When was the last time you deleted data? Even at home, where we have autonomy and authority over our own data, many of us are digital pack rats. But at work? Never! No one ever deletes anything! Let’s talk about why this is.
Retention vs. Deletion
Just about everything we do in IT infrastructure is focused on retention. We back up our data and implement other data protection tools like snapshots and mirrors. We might also archive data so that the General Counsel can place legal hold on it, as well as perform data discovery during litigation. And then there’s the whole field of data security, focused on locking people out of data, keeping it intact and un-viewed.
But what about deletion? Almost no effort is put towards removing data, though the rapid growth of storage might lead one to think this is a key area for IT. We certainly could put some effort on revision control, and especially deleting drafts and outdated data. We could easily expire content that was no longer needed, if only we had some way to know that. And we’ve talked a lot about secure deletion, even though we hardly ever actually perform that task except when moving to new physical storage hardware.
The greatest challenge for deletion is a simple question: What should we delete and when?
IT can not answer these questions. They must be put to the business people who really own the data. Without permission and buy-in, IT is in serious legal peril when it comes to deleting data: Any deletion must be in accordance with policy and must be legal, that is there is no legal or regulatory hold on it. And there is no way most IT staff feel empowered to do that!
Some Data Should Be Deleted
Certainly, not all data should be saved. There is “low-hanging fruit” in every storage estate that can and should be deleted:
- Ephemeral copies – Drafts, temporary data, working copies
- Time-limited projects — Third-party or client data, test and development
- Expired data — Retention policies that are expired and no legal hold remains
- Legally required – Data that isn’t yours, or that legal demands deleted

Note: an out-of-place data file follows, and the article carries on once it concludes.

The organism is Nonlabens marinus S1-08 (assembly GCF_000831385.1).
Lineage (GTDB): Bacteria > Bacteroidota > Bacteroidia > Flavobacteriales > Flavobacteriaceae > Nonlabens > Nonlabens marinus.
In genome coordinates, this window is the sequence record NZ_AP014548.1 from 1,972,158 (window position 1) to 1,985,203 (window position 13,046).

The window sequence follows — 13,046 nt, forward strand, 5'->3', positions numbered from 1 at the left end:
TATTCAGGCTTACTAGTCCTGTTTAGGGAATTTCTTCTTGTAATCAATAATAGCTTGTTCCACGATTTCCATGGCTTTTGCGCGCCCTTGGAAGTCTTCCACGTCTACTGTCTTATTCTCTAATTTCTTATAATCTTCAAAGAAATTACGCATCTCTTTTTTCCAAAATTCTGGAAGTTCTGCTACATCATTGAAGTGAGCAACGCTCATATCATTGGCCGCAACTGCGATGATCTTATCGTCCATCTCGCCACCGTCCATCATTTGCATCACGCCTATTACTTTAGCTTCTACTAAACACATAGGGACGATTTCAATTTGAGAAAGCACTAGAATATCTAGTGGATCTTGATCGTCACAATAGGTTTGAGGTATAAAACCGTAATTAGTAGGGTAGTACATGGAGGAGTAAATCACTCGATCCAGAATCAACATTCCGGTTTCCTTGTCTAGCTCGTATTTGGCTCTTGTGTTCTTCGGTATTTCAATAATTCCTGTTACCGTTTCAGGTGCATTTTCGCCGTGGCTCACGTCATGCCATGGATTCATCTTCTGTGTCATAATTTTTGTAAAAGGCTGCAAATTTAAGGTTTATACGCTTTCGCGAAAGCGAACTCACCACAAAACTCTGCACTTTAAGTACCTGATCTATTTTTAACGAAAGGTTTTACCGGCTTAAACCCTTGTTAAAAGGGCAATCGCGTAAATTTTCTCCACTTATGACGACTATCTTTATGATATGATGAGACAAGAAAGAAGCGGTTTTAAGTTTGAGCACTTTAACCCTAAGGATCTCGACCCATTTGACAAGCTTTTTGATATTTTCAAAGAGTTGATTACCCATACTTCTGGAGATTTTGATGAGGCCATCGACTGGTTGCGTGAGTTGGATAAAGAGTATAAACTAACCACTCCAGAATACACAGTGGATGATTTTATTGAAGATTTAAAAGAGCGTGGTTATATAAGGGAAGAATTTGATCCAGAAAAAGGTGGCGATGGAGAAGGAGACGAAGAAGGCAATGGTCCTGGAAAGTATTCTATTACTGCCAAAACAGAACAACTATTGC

Tackling these data sets is much easier to tackle than cleaning out primary data stores, since it doesn’t require as much sifting and sorting: These data sets can often be identified programmatically! If you have data sets like these, this is the ideal place to start a deletion effort.
Delete on Demand
Regardless of the type, however, IT should not delete data without direction. It is perilous in today’s legal environment to destroy data without a policy directing that action. So we should continue to focus on retention for most data, while we work with legal to determine which data can be deleted and come up with a process for approval.
But it’s important to start offer a deletion-friendly environment for certain data types. Such a storage system would reduce the difficulties associated with data deletion. Really, only an integrated solution can truly delete data:
- It must maintain custody of data from start to end and not allow it to leak all over the organization
- It must be accessible since any restrictions tempt users to create “working copies”, thus thwarting deletion
- It must be secure — Data must always be encrypted to avoid remnants on media
- It must be protected so data will not spread to external systems and sites
Data deletion is a real problem for most IT shops. I’m just getting my head around the ramifications, and continue to look for an ideal deletion-friendly storage solution.
If you’re interested in the topic of data deletion, I recommend joining me for a webinar on the topic on Wednesday, April 13. Sponsored by Nasuni, I will discuss the dilemma of deletion and CEO Andres Rodriguez will weigh in about the capabilities of his cloud storage solution. Register now!
Note: Nasuni is sponsoring this webinar, but the content was created by me. This blog post is intended to engage my audience in discussion of the subject, and is not a paid promotion or advertisement.
Image credit: “Delete” by blmurch